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California Appellate Court Holds Decreasing Overtime Pay by Changing Workdays is not a Violation of the FLSA – Las Vegas Employment Law Attorney Andre Lagomarsino

Hireem Elijahjuan, Dave Van Huynh, Julio Hernandez, and James Love were hired as owner-operator truck delivery drivers by Michael Campbell Associates Ltd. Upon hire, Michael Campbell had all truck delivery drivers sign one of the company’s standard Independent Contractor Agreement – the “Broker/Carrier Agreement” or “Transportation Agreement.” Under both IC Agreements, truck delivery drivers were classified solely as independent contractors. The agreements, which included extensive provisions regarding how compensation for truck delivery drivers would be paid, also contained a clause requiring all disputes between the truck delivery drivers and Michael Campbell to be settled through arbitration.

Along with other truck delivery drivers, Elijahjuan, Van Huynh, and Hernandez sued Michael Campbell claiming they were actually employees and not independent contractors, and as such were entitled to wage and hour benefits under the California Labor Code and the Fair Labor Standards Act (FLSA). Michael Campbell moved to compel arbitration of the dispute and the trial court granted the company its motion. The trial court also refused to certify the truck delivery drivers as a class on the ground that the in signing the IC Agreement, neither the truck delivery drivers nor Michael Campbell had agreed to classwide arbitration. The trial court ordered individual arbitration for each dispute. The truck delivery drivers appealed.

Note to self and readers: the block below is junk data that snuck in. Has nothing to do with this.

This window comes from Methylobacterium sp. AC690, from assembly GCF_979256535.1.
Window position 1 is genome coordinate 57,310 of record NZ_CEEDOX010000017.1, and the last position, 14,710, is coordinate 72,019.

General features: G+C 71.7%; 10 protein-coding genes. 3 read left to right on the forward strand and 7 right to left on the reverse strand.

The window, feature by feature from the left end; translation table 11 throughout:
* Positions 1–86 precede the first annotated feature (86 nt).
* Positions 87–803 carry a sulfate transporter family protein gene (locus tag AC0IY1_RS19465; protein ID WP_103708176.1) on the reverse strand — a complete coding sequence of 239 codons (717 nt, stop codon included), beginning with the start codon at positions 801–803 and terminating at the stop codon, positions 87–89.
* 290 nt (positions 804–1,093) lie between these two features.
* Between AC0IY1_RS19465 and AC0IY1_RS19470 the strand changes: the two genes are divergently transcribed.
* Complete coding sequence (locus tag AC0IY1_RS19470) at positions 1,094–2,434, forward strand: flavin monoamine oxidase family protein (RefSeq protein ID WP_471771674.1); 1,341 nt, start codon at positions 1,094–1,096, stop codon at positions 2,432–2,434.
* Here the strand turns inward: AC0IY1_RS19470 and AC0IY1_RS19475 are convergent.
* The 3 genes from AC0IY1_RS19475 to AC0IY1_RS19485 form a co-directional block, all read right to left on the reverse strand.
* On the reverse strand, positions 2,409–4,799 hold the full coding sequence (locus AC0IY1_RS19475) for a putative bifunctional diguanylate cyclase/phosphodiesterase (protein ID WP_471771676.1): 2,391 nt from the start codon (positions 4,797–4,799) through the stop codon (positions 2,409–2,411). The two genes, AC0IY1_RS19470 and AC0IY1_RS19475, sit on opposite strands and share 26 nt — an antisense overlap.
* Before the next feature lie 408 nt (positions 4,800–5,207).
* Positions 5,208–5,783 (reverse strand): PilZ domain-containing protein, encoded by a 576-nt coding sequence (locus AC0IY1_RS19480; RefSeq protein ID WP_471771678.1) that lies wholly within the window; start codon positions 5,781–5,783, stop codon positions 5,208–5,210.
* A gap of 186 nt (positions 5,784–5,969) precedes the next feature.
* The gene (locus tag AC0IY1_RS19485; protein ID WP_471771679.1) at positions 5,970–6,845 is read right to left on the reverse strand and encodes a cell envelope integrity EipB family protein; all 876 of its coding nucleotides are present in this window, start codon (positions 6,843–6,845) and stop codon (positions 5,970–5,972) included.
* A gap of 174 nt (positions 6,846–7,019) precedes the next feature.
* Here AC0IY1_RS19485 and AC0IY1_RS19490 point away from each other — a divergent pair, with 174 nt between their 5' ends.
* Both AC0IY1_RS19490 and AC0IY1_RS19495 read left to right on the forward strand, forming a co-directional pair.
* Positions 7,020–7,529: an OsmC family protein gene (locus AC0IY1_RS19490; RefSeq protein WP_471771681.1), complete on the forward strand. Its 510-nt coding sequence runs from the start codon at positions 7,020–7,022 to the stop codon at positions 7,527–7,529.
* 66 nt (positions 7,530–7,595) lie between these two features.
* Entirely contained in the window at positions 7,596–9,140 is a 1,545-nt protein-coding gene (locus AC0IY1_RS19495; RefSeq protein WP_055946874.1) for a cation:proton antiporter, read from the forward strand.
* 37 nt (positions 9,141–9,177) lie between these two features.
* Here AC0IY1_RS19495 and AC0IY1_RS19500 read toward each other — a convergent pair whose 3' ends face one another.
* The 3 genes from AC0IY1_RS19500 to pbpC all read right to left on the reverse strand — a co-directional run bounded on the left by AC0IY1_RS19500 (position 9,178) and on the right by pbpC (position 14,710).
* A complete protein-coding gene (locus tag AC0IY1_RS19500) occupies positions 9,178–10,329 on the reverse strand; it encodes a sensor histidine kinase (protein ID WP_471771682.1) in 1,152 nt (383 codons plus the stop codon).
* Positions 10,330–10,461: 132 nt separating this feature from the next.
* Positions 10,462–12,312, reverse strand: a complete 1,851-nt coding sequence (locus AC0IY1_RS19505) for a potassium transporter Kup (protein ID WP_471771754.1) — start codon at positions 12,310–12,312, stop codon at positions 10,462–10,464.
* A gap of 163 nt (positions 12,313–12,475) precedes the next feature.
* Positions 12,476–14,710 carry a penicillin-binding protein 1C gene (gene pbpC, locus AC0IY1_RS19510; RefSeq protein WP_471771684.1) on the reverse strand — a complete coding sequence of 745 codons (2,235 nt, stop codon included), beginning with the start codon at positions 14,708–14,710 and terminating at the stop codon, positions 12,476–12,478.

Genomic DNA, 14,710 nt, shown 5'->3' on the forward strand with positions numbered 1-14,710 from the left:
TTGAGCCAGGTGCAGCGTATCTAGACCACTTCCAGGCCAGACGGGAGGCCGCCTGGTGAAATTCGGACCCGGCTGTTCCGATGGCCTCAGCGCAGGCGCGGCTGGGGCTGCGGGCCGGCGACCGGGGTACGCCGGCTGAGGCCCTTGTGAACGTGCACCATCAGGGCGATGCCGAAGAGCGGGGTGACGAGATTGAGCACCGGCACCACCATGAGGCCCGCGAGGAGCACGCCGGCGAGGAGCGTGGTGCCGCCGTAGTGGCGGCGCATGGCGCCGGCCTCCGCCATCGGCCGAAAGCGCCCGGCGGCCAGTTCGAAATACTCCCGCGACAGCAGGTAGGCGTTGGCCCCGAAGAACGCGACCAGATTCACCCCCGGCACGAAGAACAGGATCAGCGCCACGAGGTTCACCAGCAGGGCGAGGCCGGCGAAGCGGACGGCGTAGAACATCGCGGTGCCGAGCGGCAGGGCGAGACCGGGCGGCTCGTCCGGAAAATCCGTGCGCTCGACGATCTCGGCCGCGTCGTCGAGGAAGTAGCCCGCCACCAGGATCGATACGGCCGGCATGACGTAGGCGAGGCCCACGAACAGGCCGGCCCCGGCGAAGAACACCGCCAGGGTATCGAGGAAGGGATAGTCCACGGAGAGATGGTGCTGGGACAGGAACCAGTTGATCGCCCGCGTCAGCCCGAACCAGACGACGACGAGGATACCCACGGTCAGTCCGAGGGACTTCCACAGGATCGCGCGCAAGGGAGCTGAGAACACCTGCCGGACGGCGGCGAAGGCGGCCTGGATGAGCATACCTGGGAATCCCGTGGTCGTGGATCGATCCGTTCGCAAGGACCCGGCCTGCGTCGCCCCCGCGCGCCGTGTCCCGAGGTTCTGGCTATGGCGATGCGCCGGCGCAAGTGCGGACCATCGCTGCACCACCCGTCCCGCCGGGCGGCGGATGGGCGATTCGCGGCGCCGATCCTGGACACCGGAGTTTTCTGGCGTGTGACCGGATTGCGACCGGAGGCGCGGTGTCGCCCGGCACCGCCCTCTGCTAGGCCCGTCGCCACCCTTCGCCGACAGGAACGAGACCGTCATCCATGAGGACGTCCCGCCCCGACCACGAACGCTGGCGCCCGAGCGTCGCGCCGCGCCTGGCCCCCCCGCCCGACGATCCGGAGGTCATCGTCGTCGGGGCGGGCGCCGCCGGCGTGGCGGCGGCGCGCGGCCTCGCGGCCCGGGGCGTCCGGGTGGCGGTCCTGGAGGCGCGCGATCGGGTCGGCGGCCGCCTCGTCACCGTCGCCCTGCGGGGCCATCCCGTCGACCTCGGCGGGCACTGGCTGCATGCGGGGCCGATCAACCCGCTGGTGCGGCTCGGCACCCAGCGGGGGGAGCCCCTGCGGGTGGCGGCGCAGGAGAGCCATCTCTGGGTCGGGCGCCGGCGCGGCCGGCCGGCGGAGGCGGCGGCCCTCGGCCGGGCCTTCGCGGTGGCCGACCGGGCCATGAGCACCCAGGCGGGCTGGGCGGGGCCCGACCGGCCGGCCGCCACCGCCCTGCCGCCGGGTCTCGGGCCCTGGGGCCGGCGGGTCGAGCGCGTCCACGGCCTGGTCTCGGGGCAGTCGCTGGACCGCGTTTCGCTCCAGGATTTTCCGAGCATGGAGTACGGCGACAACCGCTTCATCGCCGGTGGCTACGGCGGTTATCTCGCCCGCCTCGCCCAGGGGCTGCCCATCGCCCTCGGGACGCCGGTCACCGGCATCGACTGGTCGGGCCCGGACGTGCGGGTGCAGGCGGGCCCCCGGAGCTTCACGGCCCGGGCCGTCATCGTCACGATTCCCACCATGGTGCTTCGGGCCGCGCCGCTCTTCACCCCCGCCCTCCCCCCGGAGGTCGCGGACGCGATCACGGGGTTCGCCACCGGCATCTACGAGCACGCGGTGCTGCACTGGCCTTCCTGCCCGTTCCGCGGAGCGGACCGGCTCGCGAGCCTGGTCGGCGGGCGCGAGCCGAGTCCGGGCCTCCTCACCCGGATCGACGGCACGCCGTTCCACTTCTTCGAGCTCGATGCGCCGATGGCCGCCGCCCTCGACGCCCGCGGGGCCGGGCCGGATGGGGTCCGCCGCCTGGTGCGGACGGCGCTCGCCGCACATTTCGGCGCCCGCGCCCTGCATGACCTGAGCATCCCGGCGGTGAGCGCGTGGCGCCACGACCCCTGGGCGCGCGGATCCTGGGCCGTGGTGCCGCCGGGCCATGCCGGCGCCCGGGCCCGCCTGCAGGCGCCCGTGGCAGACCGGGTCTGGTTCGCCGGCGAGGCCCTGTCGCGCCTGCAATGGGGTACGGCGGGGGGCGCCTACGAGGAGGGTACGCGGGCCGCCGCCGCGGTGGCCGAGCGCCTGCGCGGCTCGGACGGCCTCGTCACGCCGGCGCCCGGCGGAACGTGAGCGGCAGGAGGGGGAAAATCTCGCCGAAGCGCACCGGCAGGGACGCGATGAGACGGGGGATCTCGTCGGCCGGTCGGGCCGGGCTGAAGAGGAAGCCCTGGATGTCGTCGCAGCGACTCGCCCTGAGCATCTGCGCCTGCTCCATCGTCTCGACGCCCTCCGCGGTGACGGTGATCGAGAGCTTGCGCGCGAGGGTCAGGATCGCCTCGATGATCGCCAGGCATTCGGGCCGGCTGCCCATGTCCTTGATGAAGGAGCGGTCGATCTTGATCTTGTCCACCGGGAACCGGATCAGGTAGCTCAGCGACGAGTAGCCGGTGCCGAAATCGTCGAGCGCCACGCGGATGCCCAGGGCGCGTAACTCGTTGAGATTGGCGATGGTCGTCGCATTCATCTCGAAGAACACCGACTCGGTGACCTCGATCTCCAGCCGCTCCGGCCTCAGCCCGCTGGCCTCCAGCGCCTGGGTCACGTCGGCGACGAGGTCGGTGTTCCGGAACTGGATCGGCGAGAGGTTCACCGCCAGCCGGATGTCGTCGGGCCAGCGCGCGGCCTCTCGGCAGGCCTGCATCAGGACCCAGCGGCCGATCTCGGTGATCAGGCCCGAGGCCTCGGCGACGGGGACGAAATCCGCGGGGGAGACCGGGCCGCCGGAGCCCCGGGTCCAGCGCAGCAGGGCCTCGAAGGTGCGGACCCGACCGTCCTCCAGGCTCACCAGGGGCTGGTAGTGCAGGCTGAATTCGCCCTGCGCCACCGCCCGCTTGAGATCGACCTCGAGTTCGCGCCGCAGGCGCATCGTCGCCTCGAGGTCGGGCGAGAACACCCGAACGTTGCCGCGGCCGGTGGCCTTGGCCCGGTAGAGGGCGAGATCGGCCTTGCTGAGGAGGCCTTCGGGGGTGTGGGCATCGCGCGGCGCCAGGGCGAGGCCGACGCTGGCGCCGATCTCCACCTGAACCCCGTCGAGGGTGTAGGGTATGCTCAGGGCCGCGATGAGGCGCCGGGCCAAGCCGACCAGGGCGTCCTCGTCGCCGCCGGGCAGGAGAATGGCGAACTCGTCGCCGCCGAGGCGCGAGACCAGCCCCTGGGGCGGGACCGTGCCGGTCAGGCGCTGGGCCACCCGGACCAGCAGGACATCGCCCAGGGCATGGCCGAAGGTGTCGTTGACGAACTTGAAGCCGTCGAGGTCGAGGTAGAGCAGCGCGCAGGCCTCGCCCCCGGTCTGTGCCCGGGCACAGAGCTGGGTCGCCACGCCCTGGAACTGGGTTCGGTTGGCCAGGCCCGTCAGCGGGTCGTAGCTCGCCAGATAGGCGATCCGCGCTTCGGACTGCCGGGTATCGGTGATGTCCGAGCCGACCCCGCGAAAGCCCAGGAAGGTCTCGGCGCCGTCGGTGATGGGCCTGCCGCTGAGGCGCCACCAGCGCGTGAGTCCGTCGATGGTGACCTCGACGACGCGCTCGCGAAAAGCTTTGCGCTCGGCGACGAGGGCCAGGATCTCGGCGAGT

California Labor law, like federal law, requires disputes to be settled by arbitration if the arbitration clause in a contract is clear and explicit. The appellate court then found the arbitration clause in the “Broker/Carrier Agreement” and “Transportation Agreement” to be clear and explicit. However, because the truck delivery drivers’ statutory rights were “distinct” from their contractual rights under the Agreements, the dispute did not concern the application or interpretation of the Agreements but rather whether the truck delivery drivers could enforce their rights under the California Labor Code, the California Court of Appeals held the dispute over whether the truck delivery drivers were independent contractors or employees fell outside the mandatory arbitration clauses in the IC Agreements. The trial court’s order ordering arbitration was reversed. Elijahjuan v. Superior Court, No. B234794 (Cal. Ct. App. Oct. 17, 2012).

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